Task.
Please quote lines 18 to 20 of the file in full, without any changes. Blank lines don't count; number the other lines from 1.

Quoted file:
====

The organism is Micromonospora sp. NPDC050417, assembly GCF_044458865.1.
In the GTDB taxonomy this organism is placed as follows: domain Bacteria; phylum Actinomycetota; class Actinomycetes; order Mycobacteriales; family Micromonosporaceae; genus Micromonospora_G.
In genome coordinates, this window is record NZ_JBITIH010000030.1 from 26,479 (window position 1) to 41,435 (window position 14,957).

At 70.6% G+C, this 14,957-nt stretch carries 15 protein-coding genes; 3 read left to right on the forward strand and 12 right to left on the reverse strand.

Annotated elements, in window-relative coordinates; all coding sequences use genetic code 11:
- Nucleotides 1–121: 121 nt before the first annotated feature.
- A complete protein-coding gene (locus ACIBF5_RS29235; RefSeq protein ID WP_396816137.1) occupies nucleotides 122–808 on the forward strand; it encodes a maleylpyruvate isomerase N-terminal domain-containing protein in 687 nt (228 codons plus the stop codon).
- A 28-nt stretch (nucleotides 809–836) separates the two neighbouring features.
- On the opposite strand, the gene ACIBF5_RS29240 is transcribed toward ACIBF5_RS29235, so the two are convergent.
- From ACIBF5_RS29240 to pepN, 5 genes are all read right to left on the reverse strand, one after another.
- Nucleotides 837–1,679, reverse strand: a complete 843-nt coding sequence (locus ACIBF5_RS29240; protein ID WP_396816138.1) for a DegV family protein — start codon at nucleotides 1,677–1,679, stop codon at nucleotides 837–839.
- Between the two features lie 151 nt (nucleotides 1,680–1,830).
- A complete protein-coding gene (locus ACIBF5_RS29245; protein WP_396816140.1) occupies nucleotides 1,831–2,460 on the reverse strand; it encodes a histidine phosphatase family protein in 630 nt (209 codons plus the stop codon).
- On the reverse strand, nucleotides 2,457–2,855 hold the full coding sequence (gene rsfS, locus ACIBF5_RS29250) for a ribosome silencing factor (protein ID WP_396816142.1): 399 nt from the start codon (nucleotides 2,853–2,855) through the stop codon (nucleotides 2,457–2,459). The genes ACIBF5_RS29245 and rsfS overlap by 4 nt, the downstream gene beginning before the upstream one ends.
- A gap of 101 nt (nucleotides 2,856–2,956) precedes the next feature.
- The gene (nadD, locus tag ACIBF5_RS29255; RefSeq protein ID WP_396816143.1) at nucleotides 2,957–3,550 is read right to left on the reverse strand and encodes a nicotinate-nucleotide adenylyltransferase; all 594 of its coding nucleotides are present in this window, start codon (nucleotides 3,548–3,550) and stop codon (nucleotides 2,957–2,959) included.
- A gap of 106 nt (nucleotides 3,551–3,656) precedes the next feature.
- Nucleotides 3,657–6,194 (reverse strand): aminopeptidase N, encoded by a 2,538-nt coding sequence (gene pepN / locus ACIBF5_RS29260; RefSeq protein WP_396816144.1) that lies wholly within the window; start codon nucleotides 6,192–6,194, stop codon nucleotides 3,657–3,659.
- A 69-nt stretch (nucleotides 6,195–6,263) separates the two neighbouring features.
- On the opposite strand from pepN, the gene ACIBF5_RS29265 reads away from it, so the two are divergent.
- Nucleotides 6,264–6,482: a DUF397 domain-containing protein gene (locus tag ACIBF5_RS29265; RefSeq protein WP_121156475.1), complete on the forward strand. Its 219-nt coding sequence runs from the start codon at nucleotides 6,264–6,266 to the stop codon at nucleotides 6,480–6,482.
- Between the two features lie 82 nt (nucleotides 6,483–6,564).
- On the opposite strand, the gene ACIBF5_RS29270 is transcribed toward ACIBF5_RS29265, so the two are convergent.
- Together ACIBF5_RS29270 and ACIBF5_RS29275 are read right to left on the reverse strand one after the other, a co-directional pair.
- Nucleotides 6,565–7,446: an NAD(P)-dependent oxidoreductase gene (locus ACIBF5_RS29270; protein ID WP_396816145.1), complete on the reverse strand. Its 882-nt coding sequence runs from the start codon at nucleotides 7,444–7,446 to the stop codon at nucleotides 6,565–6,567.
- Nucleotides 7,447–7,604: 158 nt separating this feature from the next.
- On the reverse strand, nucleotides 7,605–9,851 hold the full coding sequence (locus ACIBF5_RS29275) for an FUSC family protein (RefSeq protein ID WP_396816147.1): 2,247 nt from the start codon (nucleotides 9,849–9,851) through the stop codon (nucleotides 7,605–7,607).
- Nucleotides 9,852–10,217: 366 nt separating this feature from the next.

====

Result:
- Nucleotides 3,657–6,194 (reverse strand): aminopeptidase N, encoded by a 2,538-nt coding sequence (gene pepN / locus ACIBF5_RS29260; RefSeq protein WP_396816144.1) that lies wholly within the window; start codon nucleotides 6,192–6,194, stop codon nucleotides 3,657–3,659.
- A 69-nt stretch (nucleotides 6,195–6,263) separates the two neighbouring features.
- On the opposite strand from pepN, the gene ACIBF5_RS29265 reads away from it, so the two are divergent.